Although robbed of the credit for her greatest astronomical accomplishment and subjected to nonstop gender discrimination during the rest of her academic career, Cecelia Payne was finally recognized as “the greatest female astronomer in history.” This Wednesday’s Woman’s story is one of brilliance, tenacity and extraordinary scientific achievement in the face of persistent obstructions.
The British-born scholar of the skies was born at a time when scientists believed the sun, the stars and planet Earth were all made of the same cosmic stuff. But in 1925, as a university student in the U.S., astronomer Cecelia Payne had the nerve to tell them they were wrong — and prove it.
She received her early education in turn-of-the-century London religious and private schools before winning a scholarship to Newnham College at Cambridge University in 1919.
From plants to planets
There, she had every intention of studying botany. But after scoring one of just four tickets assigned to Newnham for a lecture by Cambridge Observatory’s renowned director, Payne was so taken by the passion he showed for his work she abandoned the life of plants to study physics and astronomy.
She completed her studies at Cambridge even though, at the time, the school didn’t grant degrees to women; she was even elected a Fellow of the Royal Astronomical Society in 1922. But with women excluded from the old-boy circle of British astronomy, Payne realized if she wanted to pursue a career in her field she had to move to America. Setting her sights on the Harvard College Observatory, she secured funding for her trip — including a cash prize for her essay on the Greek texts of the Christian Gospels which she used to buy a traveling wardrobe.
In 1923 Payne left England for Harvard, where she applied for and won a fellowship to pursue research at the observatory. In 1925, she became the first person to earn a doctorate at Radcliffe College in the field of astronomy for graduate work done at the Harvard College Observatory. By way of explanation, these were the days when Harvard refused to accept female students, fearing, as one professor put it, the “encroachment of women would sap the pure virility of the Harvard tradition and undermine Harvard as a school for manly character.”
Payne’s 1925 PhD thesis was titled Stellar Atmospheres: A contribution to the observational study of high temperature in the reversing layers of stars. Begun in 1923, it was more than 200 pages, plus five appendices. Without going into the cosmic weeds here, Payne basically proved it was possible to determine the temperature and elemental makeup of stars — that, in fact, they were composed mainly of helium and hydrogen.
But a funny thing happened just as she was ready to publicly present her thesis. Fellow astronomer and one of the day’s leading authorities on stellar structure, Princeton’s Henry Norris Russell, questioned her theories. As a result, the 25-year-old Payne began to doubt her conclusions and was persuaded not to present. Russell eventually reconsidered his doubts about Payne’s thesis and, in 1930, published her discovery for his own behalf. Payne’s earlier work was acknowledged with a mere mention.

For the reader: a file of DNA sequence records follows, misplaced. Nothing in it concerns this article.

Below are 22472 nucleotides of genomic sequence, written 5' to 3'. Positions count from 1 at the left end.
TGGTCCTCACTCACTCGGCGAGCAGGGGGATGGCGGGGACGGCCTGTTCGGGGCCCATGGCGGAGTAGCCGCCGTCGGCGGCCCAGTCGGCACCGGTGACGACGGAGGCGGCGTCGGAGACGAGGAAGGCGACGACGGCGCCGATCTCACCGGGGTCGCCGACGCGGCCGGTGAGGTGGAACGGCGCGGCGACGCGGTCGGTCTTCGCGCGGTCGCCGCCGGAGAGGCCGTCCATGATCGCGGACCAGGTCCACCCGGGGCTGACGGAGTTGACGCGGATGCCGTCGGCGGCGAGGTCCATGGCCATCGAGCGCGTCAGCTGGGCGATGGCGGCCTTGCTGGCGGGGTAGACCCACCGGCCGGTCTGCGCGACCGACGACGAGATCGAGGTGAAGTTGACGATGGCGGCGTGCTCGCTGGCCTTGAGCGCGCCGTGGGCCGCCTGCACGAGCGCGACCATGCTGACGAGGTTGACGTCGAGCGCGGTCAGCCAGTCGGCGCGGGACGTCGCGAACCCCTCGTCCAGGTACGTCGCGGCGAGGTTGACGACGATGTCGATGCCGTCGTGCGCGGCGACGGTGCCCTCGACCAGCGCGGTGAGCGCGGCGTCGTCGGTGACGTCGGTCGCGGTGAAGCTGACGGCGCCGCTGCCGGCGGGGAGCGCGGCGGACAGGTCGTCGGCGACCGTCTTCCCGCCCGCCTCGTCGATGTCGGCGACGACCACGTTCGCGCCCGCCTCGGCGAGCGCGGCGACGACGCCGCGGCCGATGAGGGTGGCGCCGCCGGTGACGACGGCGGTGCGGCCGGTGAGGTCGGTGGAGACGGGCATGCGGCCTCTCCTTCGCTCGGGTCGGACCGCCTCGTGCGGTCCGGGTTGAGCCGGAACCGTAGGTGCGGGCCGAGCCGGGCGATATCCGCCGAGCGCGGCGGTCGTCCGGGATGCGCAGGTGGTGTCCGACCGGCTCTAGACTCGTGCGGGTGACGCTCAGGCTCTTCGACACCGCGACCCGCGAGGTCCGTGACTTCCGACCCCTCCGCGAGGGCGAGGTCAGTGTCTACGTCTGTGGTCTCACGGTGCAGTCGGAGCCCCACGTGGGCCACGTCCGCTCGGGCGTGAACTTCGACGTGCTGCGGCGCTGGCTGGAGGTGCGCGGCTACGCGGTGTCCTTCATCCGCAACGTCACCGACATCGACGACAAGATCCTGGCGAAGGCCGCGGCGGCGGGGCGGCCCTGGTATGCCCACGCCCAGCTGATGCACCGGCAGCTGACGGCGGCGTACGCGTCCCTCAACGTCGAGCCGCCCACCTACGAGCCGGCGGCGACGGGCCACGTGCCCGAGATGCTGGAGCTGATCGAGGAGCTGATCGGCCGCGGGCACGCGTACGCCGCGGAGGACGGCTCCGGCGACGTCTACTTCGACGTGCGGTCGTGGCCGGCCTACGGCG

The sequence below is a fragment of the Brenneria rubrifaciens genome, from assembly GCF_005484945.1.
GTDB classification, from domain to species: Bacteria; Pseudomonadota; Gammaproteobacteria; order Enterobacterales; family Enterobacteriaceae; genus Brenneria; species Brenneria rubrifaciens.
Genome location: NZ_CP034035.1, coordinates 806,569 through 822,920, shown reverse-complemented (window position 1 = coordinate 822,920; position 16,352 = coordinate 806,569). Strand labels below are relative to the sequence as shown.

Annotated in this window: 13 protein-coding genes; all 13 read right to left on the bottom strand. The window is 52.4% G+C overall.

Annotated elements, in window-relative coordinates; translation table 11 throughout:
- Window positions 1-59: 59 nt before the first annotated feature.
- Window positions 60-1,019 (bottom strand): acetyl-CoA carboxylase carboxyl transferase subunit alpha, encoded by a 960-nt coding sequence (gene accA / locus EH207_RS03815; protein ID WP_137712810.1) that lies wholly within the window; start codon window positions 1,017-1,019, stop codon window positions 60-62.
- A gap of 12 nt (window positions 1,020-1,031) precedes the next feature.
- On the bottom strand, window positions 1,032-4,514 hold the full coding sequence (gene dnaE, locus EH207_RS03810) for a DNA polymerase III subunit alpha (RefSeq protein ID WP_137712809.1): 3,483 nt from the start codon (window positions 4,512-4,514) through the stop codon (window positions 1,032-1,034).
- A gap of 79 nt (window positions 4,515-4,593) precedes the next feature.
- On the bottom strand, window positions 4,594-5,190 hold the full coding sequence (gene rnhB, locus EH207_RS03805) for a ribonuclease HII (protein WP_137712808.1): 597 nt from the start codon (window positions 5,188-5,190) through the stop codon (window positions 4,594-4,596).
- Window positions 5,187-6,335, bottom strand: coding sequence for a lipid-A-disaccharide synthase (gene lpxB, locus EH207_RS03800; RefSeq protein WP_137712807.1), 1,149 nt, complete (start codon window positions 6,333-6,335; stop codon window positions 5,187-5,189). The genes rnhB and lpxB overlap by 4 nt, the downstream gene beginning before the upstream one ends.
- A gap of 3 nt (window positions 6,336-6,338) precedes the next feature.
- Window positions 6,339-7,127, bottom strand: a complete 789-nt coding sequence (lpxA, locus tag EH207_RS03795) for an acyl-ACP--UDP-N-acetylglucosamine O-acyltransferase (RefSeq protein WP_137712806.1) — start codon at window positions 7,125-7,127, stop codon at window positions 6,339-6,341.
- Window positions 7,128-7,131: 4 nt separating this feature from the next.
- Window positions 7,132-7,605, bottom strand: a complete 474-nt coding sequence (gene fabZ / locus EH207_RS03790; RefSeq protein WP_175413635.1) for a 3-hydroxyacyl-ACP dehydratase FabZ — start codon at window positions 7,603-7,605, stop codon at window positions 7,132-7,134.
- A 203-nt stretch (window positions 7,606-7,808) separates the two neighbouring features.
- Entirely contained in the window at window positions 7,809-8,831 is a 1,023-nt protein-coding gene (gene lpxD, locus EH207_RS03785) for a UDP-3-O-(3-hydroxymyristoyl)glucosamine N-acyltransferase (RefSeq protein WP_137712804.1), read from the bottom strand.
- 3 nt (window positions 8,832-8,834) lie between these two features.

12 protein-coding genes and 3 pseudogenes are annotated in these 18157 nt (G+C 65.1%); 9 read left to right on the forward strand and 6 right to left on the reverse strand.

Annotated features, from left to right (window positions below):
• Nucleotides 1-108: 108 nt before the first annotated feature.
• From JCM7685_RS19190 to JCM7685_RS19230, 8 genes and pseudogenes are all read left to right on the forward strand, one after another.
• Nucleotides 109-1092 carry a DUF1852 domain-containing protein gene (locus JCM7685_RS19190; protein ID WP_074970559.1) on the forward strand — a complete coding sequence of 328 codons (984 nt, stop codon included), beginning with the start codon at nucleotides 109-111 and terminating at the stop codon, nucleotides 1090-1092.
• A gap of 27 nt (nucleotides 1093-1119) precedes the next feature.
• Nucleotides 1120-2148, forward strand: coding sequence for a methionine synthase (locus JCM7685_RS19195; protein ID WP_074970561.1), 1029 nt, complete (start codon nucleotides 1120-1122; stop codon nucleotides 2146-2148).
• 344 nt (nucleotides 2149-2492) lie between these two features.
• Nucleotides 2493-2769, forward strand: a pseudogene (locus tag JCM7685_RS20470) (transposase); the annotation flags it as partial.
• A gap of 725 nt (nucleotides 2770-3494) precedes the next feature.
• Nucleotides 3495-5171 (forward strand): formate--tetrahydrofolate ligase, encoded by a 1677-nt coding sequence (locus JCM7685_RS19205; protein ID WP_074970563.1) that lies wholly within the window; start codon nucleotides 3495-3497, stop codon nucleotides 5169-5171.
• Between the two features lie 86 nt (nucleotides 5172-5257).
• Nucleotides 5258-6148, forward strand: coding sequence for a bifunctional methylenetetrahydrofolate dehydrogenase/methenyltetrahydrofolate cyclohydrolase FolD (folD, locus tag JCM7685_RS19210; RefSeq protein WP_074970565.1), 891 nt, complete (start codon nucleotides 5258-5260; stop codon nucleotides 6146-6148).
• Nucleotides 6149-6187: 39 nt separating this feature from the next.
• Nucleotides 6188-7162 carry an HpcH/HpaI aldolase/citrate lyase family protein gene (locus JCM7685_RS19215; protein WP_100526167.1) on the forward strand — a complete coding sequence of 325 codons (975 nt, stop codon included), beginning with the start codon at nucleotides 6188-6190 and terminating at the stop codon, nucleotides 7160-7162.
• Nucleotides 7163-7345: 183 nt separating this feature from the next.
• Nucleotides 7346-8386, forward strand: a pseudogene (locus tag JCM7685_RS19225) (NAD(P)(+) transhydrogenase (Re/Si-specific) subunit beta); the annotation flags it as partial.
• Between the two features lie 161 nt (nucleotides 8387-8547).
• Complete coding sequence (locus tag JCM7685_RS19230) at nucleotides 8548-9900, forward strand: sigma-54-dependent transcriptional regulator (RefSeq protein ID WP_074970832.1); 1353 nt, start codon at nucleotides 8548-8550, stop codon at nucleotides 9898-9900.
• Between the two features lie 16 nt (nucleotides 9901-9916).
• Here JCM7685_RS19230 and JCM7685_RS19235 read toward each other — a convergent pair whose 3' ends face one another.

Robbed of the glory
In a nutshell, Dr. Cecelia Payne’s two years of research, resulting in over 200 pages and five appendices of painstaking work and their startling results were ignored until more evidence was brought forward by male scientists, robbing her of her moment of glory. Astronomers would eventually recognize her work, calling it “undoubtedly the most brilliant PhD thesis ever written in astronomy.”
But her field remained very much an old-boys club, with Payne relegated to performing lesser, lower-paid duties as a technical assistant at Harvard. It was not until 1938 that the school permitted her to use the title of “astronomer.” Sixteen years later she became the first woman promoted to full-professor in the Faculty of Arts and Sciences, and, later, the first female chair of Harvard University’s Astronomy Department.
Payne retired from teaching in 1966, but continued her research as a member of the Smithsonian Astrophysical Observatory. And Henry Norris Russell? Payne gave him a cursory mention in her memoir: “I respected and feared him, but I could feel no affection for him.” Ironically, she was the first woman invited to give the Henry Norris Russell lecture at the 1977 meeting of the American Astronomical Society.
Two years later, in 1979, Dr. Cecelia Payne died of cancer in Cambridge, Massachusetts. Recognized as one of history’s greatest astronomers and the greatest female astronomer in history, she wrote or coauthored nine books and 351 papers between 1925 and 1979. Today, she is credited with paving the way for women to enter the mainstream world of astronomy, and remains an inspiration for every young woman who aspires to a career in science.
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If you know a budding Cecelia Payne, or have ever stretched out under the night sky to stargaze with your daughter or granddaughter, check out The Night Sky Network. A national coalition of amateur astronomy clubs, its members share their time and telescopes to encourage girls’ interest in astronomy and science through unique experiences at museums and observatories, in classrooms, and under the stars.